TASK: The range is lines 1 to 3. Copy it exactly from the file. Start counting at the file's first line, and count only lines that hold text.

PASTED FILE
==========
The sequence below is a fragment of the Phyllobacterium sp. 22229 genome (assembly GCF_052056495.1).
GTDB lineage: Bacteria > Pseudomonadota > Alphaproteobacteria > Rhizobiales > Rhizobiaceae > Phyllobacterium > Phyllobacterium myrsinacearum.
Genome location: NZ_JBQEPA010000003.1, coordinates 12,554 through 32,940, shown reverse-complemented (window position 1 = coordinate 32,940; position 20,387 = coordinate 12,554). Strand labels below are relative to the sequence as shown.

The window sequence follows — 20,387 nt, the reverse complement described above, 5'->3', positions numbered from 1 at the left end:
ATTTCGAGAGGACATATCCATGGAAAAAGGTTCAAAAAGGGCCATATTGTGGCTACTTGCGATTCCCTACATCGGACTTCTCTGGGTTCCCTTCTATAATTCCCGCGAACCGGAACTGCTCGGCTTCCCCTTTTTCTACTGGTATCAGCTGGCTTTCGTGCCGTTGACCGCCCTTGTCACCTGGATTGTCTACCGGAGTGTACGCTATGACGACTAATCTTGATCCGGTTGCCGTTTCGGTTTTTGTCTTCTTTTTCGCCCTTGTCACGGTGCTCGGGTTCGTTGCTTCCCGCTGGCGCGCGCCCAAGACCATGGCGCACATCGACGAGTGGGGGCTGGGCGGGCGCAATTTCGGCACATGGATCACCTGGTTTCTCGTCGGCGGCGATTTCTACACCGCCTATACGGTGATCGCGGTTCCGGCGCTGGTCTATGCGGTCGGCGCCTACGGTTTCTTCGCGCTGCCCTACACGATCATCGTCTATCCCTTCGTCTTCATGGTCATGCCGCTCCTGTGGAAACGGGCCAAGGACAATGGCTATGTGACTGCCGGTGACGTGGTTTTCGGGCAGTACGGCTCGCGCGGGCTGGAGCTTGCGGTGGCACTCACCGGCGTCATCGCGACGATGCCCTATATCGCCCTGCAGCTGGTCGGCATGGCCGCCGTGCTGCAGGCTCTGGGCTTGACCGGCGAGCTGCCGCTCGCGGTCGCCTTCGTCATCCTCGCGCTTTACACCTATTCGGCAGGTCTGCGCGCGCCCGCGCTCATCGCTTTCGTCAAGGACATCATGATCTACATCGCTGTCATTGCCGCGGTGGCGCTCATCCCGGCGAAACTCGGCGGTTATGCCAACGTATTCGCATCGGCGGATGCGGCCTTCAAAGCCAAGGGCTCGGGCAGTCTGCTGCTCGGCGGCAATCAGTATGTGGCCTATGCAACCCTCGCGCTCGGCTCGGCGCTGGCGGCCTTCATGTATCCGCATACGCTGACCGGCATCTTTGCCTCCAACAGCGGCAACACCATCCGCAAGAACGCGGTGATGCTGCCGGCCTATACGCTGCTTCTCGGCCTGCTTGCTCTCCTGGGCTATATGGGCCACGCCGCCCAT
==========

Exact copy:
The sequence below is a fragment of the Phyllobacterium sp. 22229 genome (assembly GCF_052056495.1).
GTDB lineage: Bacteria > Pseudomonadota > Alphaproteobacteria > Rhizobiales > Rhizobiaceae > Phyllobacterium > Phyllobacterium myrsinacearum.
Genome location: NZ_JBQEPA010000003.1, coordinates 12,554 through 32,940, shown reverse-complemented (window position 1 = coordinate 32,940; position 20,387 = coordinate 12,554). Strand labels below are relative to the sequence as shown.